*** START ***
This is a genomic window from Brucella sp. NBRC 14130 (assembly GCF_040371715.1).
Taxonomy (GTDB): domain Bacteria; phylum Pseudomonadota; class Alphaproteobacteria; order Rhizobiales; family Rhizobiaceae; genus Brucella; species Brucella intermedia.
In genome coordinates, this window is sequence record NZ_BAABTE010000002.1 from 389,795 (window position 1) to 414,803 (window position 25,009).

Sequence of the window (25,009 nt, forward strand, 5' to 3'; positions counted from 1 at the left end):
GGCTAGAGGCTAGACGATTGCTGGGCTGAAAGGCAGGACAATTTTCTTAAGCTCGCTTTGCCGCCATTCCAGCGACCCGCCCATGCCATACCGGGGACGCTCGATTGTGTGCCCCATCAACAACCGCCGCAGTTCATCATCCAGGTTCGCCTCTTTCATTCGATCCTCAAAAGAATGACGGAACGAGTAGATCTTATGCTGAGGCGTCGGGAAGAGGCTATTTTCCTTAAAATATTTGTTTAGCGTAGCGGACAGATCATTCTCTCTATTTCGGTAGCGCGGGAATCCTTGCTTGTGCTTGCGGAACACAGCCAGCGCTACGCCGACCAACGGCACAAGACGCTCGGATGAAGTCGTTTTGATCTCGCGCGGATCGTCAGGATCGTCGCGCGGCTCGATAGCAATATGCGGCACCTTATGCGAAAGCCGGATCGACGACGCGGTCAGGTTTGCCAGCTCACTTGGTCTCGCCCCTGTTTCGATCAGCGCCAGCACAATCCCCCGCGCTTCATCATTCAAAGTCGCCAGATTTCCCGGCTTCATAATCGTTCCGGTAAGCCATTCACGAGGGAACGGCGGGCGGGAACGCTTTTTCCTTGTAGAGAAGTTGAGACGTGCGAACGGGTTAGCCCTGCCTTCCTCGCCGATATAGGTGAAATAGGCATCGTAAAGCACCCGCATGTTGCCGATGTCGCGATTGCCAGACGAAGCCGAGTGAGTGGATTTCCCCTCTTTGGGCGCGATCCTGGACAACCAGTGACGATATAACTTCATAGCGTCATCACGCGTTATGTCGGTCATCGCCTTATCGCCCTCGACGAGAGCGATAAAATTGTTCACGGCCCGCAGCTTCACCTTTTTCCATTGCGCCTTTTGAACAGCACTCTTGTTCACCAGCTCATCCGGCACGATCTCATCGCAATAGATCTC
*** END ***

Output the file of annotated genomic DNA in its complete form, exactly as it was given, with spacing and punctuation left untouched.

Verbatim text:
This is a genomic window from Brucella sp. NBRC 14130 (assembly GCF_040371715.1).
Taxonomy (GTDB): domain Bacteria; phylum Pseudomonadota; class Alphaproteobacteria; order Rhizobiales; family Rhizobiaceae; genus Brucella; species Brucella intermedia.
In genome coordinates, this window is sequence record NZ_BAABTE010000002.1 from 389,795 (window position 1) to 414,803 (window position 25,009).

Sequence of the window (25,009 nt, forward strand, 5' to 3'; positions counted from 1 at the left end):
GGCTAGAGGCTAGACGATTGCTGGGCTGAAAGGCAGGACAATTTTCTTAAGCTCGCTTTGCCGCCATTCCAGCGACCCGCCCATGCCATACCGGGGACGCTCGATTGTGTGCCCCATCAACAACCGCCGCAGTTCATCATCCAGGTTCGCCTCTTTCATTCGATCCTCAAAAGAATGACGGAACGAGTAGATCTTATGCTGAGGCGTCGGGAAGAGGCTATTTTCCTTAAAATATTTGTTTAGCGTAGCGGACAGATCATTCTCTCTATTTCGGTAGCGCGGGAATCCTTGCTTGTGCTTGCGGAACACAGCCAGCGCTACGCCGACCAACGGCACAAGACGCTCGGATGAAGTCGTTTTGATCTCGCGCGGATCGTCAGGATCGTCGCGCGGCTCGATAGCAATATGCGGCACCTTATGCGAAAGCCGGATCGACGACGCGGTCAGGTTTGCCAGCTCACTTGGTCTCGCCCCTGTTTCGATCAGCGCCAGCACAATCCCCCGCGCTTCATCATTCAAAGTCGCCAGATTTCCCGGCTTCATAATCGTTCCGGTAAGCCATTCACGAGGGAACGGCGGGCGGGAACGCTTTTTCCTTGTAGAGAAGTTGAGACGTGCGAACGGGTTAGCCCTGCCTTCCTCGCCGATATAGGTGAAATAGGCATCGTAAAGCACCCGCATGTTGCCGATGTCGCGATTGCCAGACGAAGCCGAGTGAGTGGATTTCCCCTCTTTGGGCGCGATCCTGGACAACCAGTGACGATATAACTTCATAGCGTCATCACGCGTTATGTCGGTCATCGCCTTATCGCCCTCGACGAGAGCGATAAAATTGTTCACGGCCCGCAGCTTCACCTTTTTCCATTGCGCCTTTTGAACAGCACTCTTGTTCACCAGCTCATCCGGCACGATCTCATCGCAATAGATCTC